With laughter, love and good times under the stars above,
          Your presence is requested for the loving union of
          Your Name & Love’s Name
          on…

          4. Celebrate our union in the oneness of Passion and Love,
          Your Name & Love’s Name
          We are now One because of You,
          Please enjoy our story of love and commitment on….

          Anyone else can feel free to use any of these as well or if you need more help in coming up with something of your own, holla at me.

          • I love the 2 line “under the stars above” poem, especially because our wedding is going to have an astronomy sci-fi underlying theme to it (with some Doctor Who details and a real telescope). Thank you for your permission to use it. I’ll be handwriting the invitations so this would only go out to English speaking guests, but it is beautiful! We also love books and will be using them as part of the centerpieces so I was thinking of adding a literature reference, something along the lines of “a new chapter in our lives” or “new adventure to our story”. Any ideas?

          • Hi Rita! Sure.. by all means use any of the wording above you like 🙂 And I love the literary reference.. maybe you can say something like: “With new chapter in our lives, we are elated (thrilled, enamored, blessed–whichever word you like best here) to have you by our sides.” If you need any other help, feel free to email me. I’m glad to help! 🙂

  2. I agree with Kyla, there’s nothing wrong with being specific at least If i had received an invite Id know exactly what was what and could respond accordingly.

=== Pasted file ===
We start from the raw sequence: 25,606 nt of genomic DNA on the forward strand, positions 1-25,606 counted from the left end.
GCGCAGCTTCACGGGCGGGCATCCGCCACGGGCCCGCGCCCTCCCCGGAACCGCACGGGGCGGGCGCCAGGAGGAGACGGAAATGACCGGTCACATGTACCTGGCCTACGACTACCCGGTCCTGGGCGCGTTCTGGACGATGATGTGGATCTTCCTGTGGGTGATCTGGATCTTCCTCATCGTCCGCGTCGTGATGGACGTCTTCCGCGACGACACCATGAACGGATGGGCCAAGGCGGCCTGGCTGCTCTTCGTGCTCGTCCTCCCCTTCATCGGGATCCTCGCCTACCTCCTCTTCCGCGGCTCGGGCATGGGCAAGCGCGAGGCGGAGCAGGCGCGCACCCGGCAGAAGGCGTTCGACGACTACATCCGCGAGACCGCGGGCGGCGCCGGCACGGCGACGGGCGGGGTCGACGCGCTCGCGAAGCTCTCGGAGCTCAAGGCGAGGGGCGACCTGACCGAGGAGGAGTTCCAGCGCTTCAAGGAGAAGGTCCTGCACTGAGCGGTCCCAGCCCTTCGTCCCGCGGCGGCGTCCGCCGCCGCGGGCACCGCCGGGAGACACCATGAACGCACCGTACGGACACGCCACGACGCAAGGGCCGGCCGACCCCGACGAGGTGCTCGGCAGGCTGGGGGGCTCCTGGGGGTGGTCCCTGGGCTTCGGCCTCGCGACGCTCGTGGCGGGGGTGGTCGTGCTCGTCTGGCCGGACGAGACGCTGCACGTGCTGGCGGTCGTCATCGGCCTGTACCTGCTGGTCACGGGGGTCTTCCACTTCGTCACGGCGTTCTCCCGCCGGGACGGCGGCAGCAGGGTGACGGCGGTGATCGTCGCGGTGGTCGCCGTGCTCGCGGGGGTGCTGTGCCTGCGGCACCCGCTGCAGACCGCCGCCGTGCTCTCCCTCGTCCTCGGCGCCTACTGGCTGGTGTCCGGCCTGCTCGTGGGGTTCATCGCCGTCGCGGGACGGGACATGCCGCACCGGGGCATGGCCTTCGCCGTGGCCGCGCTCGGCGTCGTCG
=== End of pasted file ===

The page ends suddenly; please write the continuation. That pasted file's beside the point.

Take care all

    • Totally agree. To avoid confusion, justbe specific on the invite and i guess the guests will also appreciate that.

  3. Yep, include specific wording. Our save-the-dates said, “Save the date! Emmy and James are getting married!” Invitations said, “Emmy and James invite you to their wedding.” And announcements, which were sent after the wedding, said, “Parents are pleased to announce the marriage of Emmy and James.”

    I’m a writer working in communications, so clear wording is essential to me. I like good design, but it should never obscure clarity.

    • We’re doing a test-print of our invitations today. Our wording is boring but to-the-point, and dead-centre on the front of the card is “WEDDING INVITATION”.
      We’ve been engaged for 2.5 years now, so anyone who doesn’t know we’re getting married shouldn’t really be on the guest list, I suppose…

  4. I agree with all the previous comments on clear wording.

    I would also add that there’s magic in having an “explanation insert”. I’ve seen friends add a little page to the invite (similar to a page with directions/registry/etc.) that clarifies that the couple is excited to celebrate their marriage with an “insert theme here” party, and then they specified if guests should dress in costume, bring a dish, bring a nerf gun, whatever it was. And then lastly they included a link to their wedsite where guests could find more information. It helped A LOT in clarifying the details.

  5. Wedding websites are great for this! Ours lists our (non-traditional) venue, our (non-traditional) food truck caterer, lots of details about our optional theme for the dress code (Old Hollywood), etc. It’s gone a long way towards keeping guests informed!